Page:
About 80% of the 85 employees at Rising Tide Car Wash in southern Florida have autism. The company’s mission is not only to hire people with disabilities, but also to change the way the business community views people with autism.
“We believe that the reason there’s high unemployment among people with autism has really nothing to do with their ability but everything to do with perception,” says Tom D’Eri, who co-founded Rising Tide with his father, John, in 2012. They were inspired to open the business because Tom’s brother Andrew is on the autism spectrum.
“We as a society tend to look at autism as a disability that requires sympathy instead of a really valuable diversity,” D’Eri adds.
The D'Eri family (Courtesy of Rising Tide Car Wash)
D’Eri credits the business’s success and growth with the funding and guidance they received from the Disability Opportunity Fund (DOF), a CDFI that lends money and provides equity investments to organizations and individuals nationwide that serve people with disabilities. DOF, which launched in 2009, focuses on affordable housing, education, vocational training and employment.
“We have tried to look for the niche kind of things in which nobody else would give that project a chance,” says Charles Hammerman, DOF’s president and CEO. “Whether it’s a loan or equity, it’s not about how much did we lend in one year as much as what have we accomplished in one year to the next year.”
Hammerman had an extensive financial career with Merrill Lynch prior to starting the fund. He was inspired to create DOF after having a child with a disability and seeing how difficult it was to access services.
When it started, DOF’s average loan was about $100,000. Now, it’s more than $1.5 million. “We’re not trying to do volume,” Hammerman says. “For us, it’s about trying to make an impact.”
To decide which projects to fund, Hammerman says DOF looks at whether the project is consistent with public policy and the disability sector, whether the person or group leading the project will be successful, and whether it’s a good financial deal.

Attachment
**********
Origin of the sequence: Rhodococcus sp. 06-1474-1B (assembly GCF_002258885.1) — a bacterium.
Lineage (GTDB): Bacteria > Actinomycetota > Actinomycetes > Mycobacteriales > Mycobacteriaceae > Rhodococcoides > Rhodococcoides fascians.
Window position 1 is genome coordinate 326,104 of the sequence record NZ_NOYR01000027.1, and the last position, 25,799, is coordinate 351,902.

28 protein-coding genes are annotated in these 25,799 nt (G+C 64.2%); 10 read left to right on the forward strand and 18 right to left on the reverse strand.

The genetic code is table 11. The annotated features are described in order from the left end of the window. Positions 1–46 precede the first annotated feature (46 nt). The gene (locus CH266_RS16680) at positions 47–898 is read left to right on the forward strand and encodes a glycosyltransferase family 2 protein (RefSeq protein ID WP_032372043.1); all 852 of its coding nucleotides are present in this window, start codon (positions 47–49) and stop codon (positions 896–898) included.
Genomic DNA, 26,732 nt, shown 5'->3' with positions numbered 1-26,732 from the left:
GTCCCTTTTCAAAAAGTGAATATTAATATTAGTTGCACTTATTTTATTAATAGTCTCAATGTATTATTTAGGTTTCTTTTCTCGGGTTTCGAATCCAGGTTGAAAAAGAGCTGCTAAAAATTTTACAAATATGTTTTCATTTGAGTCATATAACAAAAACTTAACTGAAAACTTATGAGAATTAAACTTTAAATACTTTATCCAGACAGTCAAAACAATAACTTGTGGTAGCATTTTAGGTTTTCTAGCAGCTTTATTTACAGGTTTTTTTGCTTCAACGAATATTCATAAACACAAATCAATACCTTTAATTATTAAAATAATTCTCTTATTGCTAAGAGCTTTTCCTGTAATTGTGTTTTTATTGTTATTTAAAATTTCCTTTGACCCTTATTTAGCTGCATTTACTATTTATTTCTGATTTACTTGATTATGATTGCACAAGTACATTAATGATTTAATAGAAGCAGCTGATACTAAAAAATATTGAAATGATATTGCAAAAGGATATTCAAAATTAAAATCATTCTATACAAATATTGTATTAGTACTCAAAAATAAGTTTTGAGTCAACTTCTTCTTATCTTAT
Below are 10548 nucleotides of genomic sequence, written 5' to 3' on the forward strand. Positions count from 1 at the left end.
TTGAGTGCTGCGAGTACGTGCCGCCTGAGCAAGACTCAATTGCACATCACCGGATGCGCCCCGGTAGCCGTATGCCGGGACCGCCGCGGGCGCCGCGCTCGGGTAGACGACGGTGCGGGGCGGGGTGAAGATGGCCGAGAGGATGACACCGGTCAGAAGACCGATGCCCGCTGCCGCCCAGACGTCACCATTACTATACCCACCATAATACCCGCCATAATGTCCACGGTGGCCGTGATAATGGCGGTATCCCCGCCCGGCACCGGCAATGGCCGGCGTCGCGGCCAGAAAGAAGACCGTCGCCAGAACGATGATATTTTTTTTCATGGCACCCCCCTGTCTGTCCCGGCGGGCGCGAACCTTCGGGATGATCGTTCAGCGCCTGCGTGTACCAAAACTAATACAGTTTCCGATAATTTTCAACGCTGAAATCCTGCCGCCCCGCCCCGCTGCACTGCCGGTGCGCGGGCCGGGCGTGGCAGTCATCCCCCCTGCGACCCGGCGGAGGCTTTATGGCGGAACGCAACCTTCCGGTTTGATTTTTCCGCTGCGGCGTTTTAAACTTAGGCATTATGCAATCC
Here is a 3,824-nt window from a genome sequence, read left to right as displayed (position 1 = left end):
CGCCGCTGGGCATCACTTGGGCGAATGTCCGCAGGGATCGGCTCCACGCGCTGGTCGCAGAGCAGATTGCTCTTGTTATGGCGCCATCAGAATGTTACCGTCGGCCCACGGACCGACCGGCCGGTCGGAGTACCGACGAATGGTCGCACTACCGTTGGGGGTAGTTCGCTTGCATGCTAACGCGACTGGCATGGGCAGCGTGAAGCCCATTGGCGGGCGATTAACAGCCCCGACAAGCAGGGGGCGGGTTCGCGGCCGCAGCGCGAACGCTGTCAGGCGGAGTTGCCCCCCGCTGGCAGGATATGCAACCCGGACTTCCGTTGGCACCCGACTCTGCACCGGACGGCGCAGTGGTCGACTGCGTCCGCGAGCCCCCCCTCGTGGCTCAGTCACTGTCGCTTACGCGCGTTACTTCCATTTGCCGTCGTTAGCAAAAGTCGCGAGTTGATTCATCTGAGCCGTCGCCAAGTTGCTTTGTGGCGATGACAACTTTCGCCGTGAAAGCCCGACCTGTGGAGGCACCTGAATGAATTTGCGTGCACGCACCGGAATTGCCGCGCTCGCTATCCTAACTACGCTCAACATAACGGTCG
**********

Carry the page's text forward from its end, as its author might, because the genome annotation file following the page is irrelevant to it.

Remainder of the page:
Some of the projects DOF has funded include a for-sale neighborhood exclusively for people with disabilities in Phoenix, Arizona, and $1 million to help a New York City private school for children with speech and language challenges expand. In early 2022, DOF is opening the Schoolhouse Hotel, a boutique hotel in White Sulphur Springs, West Virginia, that’s fully disability accessible.
The disability market is ripe for investment, Hammerman says, because the “demand outstrips the supply.” There’s a growing number of veterans with disabilities and people are living longer and will need services and care as they age. The prevalence of autism has also increased as there’s more awareness about the condition.
Along with financing, DOF provides technical assistance, which Hammerman says is about listening, offering advice and connecting people with the best resources available. Rising Tide Car Wash first connected with DOF through technical assistance.
The company initially planned to launch as a nonprofit. But, D’Eri said Hammerman convinced them to start a for-profit business to employ people with disabilities. Later, Rising Tide accessed funding from DOF and has received about $2.5 million so far.
“They’re taking that chance on us early and continued partnership has been a really a major factor in our ability to scale,” D’Eri said. “They continue to be a really valued partner, not only from a financing perspective, but also from just a strategic partner whenever we’re contemplating new ideas or ways to grow.”
Their latest venture, Rising Tide U, is an online training course created with the University of Miami that offers a step-by-step guide to help businesses hire people with autism. D’Eri is also writing a book coming out next year about the value that small and medium-sized businesses can see when hiring people with disabilities.
What’s unique about DOF, D’Eri said, is that it’s one of, if not the only, groups investing and supporting people with disabilities in this way. “Disability is still very much on the fringe of the whole impact world,” he says.
This story is part of our series, CDFI Futures, which explores the community development finance industry through the lenses of equity, public policy and inclusive community development. The series is generously supported by Partners for the Common Good. Sign up for PCG’s CapNexus newsletter at capnexus.org.
Erica Sweeney is a freelance journalist based in Little Rock, AR. She covers health, wellness, business and many other topics. Her work has appeared in The New York Times, The Guardian, Good Housekeeping, HuffPost, Parade, Money, Insider and more.